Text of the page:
Moon says ready to discuss wartime forced labor at any time with Japan

SEOUL: President Moon Jae-in said Saturday his government is ready to talk with Japan at any time to resolve a longstanding dispute over compensating Korean victims of Japan’s forced labor during World War II.
“We have been engaging in consultations with the Japanese government on how to reach a satisfactory resolution to which the victims could agree. The door for such consultations remains wide open,” he said during his nationally televised Liberation Day speech. “My administration is ready to sit down with the Japanese government at any time to discuss these issues.
Tokyo has argued that all reparation-related issues were settled in a 1965 bilateral treaty. In October 2018, South Korea’s Supreme Court ruled that the individual rights to compensation remain valid despite the state-to-state deal.
Four Koreans launched the legal battle against a Japanese steelmaker in 2005. Lee Chun-sik is the only surviving plaintiff.
Moon pointed out that Lee had wondered out loud whether South Korea might be “suffering a loss” because of him in reference to Japan’s retaliatory export control.
Moon said, “We will affirm the fact that protecting an individual’s dignity will never end up incurring a loss for his country.”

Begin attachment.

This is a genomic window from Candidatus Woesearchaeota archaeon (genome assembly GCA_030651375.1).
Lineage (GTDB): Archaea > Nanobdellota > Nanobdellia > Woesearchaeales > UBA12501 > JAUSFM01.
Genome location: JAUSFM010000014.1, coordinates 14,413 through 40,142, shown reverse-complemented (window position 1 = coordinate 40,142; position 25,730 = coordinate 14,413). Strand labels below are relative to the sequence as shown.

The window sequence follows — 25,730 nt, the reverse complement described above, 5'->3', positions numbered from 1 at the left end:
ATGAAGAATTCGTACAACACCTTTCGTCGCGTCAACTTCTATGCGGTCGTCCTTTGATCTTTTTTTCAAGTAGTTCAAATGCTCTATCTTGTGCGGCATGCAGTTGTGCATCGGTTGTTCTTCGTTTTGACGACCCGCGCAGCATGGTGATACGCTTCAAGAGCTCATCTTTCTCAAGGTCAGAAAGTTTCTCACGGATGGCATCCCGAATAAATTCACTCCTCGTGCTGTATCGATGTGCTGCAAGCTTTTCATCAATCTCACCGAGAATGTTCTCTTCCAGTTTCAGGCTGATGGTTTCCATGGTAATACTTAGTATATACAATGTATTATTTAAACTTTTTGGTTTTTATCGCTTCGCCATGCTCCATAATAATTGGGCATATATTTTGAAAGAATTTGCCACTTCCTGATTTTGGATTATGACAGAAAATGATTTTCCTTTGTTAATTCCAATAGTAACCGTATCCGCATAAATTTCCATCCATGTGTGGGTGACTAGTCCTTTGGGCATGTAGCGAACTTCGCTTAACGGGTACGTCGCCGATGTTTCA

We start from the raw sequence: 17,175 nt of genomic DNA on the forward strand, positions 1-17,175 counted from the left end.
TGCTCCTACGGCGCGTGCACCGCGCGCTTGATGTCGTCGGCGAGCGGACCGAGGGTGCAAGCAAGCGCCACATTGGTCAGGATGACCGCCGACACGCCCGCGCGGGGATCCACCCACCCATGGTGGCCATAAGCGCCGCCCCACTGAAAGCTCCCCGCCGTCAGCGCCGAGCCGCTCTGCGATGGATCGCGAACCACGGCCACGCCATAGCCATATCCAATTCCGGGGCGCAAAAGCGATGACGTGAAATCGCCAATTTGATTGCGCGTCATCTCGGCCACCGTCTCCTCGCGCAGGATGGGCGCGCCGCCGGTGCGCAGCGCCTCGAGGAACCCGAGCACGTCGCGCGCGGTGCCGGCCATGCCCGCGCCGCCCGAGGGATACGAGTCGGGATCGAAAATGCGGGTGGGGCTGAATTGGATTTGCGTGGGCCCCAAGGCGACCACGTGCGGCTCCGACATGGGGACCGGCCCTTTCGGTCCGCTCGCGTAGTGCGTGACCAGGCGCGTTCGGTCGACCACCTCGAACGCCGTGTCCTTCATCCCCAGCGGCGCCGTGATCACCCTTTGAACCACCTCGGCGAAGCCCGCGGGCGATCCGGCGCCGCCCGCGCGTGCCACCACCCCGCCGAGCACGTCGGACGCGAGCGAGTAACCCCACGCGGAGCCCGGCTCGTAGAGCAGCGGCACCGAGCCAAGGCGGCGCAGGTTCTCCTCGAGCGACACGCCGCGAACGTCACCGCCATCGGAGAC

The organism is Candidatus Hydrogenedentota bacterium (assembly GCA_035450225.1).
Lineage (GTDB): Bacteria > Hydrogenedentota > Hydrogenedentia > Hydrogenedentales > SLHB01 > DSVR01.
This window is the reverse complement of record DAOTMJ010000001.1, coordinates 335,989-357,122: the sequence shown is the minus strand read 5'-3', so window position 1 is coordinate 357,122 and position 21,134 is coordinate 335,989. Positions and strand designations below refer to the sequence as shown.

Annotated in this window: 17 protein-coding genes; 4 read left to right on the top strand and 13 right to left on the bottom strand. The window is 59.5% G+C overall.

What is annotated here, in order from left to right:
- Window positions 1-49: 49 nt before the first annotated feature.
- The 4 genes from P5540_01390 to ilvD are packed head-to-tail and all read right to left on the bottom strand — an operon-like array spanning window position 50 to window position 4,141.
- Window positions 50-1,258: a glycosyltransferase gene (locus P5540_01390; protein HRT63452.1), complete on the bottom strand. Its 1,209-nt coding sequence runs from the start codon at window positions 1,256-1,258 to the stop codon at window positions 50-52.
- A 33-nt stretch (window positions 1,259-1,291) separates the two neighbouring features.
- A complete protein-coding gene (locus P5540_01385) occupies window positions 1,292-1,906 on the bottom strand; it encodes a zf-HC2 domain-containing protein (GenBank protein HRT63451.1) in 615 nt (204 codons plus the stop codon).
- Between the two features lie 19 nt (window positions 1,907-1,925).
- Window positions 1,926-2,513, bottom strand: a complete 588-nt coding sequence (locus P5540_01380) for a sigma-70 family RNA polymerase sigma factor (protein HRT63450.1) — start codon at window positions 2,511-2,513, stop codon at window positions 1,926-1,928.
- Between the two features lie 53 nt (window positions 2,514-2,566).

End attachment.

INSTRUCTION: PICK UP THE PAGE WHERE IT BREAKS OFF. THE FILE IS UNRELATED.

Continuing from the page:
“At the same time, we will work with Japan to protect universal values of humanity, the principles of international law and democracy based on the separation of powers,” he added.
The president reaffirmed that his administration respects the judiciary’s decision, addressing the national ceremony held at the Dongdaemun Design Plaza in Seoul to commemorate the 75th anniversary of Korea’s liberation from Japan’s 1910-45 colonial rule.
“I believe that joint efforts by Japan and Korea to respect individual human rights will become a bridge for friendship and future cooperation between the peoples of our two countries,” he said.
In last year’s Liberation Day speech, he presented a vision for South Korea to become an “unshakable, responsible economic powerhouse” that can cooperate with Japan on an “equal” footing. The message came not long after Japan announced measures to curb the exports of some core industrial materials to South Korea.
This year, Moon shifted the focus to dialogue, based on the shared value of human rights, for a resolution to the forced labor issue.
Moon also made peace overtures toward North Korea, saying, “Genuine liberation can be achieved when the dreams and lives of each and every one of us are guaranteed on a unified, peaceful and safe Korean Peninsula.”
“Inter-Korean cooperation is indeed the best security policy that allows both Koreas to break away from reliance on nuclear or military strength,” he said.
He stressed the need to protect the “lives and safety” of all people on the peninsula.
“I hope that cooperation on epidemic prevention and control and the joint management of transboundary rivers will help the people of the two Koreas sense tangible benefits from peace,” he said. “It is my hope that along with communities for peace and economic prosperity, there will be a breakthrough for mutual benefit and peace to achieve a community for life.”
Moon added, “This should accompany closer cooperation on a new security situation in the COVID-19 era through collaboration on health care, medical services and forestry and joint research on agricultural technology and the development of new crop varieties.”

Source: Yonhap News Agency

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